Sunday, November 28, 2010

Thanksgiving in Prague

We don't take time off for the long Thanksgiving weekend, though I do get a little free and easy feeling, as if I'm on vacation rather than writing proposals until midnight. That's thanks to Facebook and the holiday high my friends from home catch on Thanksgiving Eve, when everyone turns giddy for a few hours before they head off for the long weekend.

So, no Thursday holiday but we did get to reap the rewards of another friend's day off and the huge turkey feast he cooked to show the children just what Thanksgiving is all about. It was a delicious turkey, and the food nearly made me weep (since he couldn't find cream of mushroom soup for the green beans he substituted bechamel, he's that kind of guy). The kids thought our story of the pilgrims and Indians more interesting than the food, but at least we all agreed that the crunchy Thai dried onion mix (our local replacement for french fried onions) was good on just about everything, not just the green beans.

Prague Thanksgivings come in at least twos, sometimes more, and Saturday is our traditional fancy dinner, celebrated with another set of friends, no children, until the wee hours of the night. This was our eighth year together, and there is something so civilized about being able to talk through a meal that we haven't yet invited the kids, though we did debate it. We eventually decided that as soon as they like turkey, they can come.

Next year it's my turn to host the kids for a Thursday night meal. We'll tell stories, I'll have onion mix and ketchup ready at hand to spice up the turkey and mashed potatoes. And I'll look forward to our Saturday night supper, sans children, but full of fun, good conversation and long lasting memories. Cheers to you Miss Marjorie C!

5 comments:

Barrett Bonden said...

You disappoint me. Apart from the fact that Thanksgiving is easily the best celebration on the US calendar (because it's the least corrupted) it's also impressive to us foreigners because of the way Americans jump into planes and fly enormous distances just to be with the family - and only for a brief period. I suppose your excuse is you were over there only recently. And, of course, you're in the process of going Czech native.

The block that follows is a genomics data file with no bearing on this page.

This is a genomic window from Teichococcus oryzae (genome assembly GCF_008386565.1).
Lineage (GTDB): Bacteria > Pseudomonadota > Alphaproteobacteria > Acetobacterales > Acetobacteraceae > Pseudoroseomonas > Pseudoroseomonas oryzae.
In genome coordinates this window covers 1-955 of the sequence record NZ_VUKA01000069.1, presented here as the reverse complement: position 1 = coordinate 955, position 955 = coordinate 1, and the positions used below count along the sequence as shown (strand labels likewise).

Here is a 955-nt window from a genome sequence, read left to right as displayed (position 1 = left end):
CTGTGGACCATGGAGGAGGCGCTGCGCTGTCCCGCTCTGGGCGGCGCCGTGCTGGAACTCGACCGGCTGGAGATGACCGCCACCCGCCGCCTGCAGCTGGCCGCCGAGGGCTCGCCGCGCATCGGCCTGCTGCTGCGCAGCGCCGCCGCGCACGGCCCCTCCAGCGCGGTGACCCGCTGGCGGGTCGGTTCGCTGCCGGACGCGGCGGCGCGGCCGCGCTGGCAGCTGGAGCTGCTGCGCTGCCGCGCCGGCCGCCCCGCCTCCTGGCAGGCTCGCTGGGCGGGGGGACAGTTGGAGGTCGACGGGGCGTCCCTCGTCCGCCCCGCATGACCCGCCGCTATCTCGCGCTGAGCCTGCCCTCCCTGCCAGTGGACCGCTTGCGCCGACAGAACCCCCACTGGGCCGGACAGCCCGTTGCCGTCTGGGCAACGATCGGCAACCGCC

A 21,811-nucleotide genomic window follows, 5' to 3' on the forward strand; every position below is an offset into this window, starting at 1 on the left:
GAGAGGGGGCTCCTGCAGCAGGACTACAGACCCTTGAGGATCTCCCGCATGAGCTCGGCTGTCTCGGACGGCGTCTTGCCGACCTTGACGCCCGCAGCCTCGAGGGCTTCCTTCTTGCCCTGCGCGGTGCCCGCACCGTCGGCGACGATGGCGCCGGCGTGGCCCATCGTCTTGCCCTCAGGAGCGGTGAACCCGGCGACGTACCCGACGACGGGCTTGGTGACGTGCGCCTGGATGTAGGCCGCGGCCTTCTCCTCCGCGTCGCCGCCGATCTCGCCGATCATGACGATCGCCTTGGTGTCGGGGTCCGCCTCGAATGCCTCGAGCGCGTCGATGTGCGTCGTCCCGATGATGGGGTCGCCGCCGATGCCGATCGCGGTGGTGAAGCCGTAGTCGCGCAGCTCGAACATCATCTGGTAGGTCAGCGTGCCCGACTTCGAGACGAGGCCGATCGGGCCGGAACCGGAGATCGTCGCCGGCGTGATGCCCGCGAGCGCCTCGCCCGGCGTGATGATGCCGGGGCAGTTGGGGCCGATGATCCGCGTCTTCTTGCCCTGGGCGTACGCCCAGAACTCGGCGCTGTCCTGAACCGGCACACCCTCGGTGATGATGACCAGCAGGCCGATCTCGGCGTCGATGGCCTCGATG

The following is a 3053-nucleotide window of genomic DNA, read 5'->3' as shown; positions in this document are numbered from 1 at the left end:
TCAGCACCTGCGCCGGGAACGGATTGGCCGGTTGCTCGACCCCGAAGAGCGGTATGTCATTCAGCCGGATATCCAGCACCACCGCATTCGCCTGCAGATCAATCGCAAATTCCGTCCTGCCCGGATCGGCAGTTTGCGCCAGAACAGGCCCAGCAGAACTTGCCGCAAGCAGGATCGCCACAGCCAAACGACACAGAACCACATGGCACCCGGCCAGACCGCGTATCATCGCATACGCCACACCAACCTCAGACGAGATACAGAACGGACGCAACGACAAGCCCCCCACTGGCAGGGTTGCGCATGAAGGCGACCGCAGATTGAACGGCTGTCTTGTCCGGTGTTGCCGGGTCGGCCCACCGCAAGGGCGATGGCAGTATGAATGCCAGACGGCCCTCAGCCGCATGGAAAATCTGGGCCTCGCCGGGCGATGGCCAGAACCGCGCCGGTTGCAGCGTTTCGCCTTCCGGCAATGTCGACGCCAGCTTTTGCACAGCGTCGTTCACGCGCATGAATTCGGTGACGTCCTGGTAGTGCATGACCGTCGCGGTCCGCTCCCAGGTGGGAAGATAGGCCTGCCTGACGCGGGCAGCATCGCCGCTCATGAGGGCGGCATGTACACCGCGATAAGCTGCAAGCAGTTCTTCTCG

One measure of departing childhood is the moment when Kris Kringle gets ditched. A further measure will be when the veracity of the Indians/Pilgrims story is queried and you all sit down and read Kafka aloud. By the way, we never did visit the Kafka Museum, possibly because of an abiding fear that we would emerge totally changed. Did you and were you?

ditdit said...

It sounds like you had a good Thanksgiving! I like the idea of celebrating with the kids on a different night than the adults. I had to make plain green beans (without the cream of mushroom soup) for the kids.

Julia said...

BB, we do miss the family on holidays, but not the travel. Our Thanksgiving tale is influenced by the academics in the family, so the kids are growing up with the venison version of the story, rather than straight turkey.

I've never been to the Kafka museum either, maybe one of these snowy Sundays!

D, it is a super nice way to begin the holiday season, totally recommended!

Jennifer said...

We did thanksgiving on Saturday with kids running all over the place, which was fun in it's own right. But the grown up version sounds lovely, too, and it might be time to shoot for one of each.

Green Girl in Wisconsin said...

This sounds really yummy--and I like hybrid holidays. That's the only way to go--morph them to your taste and circumstances.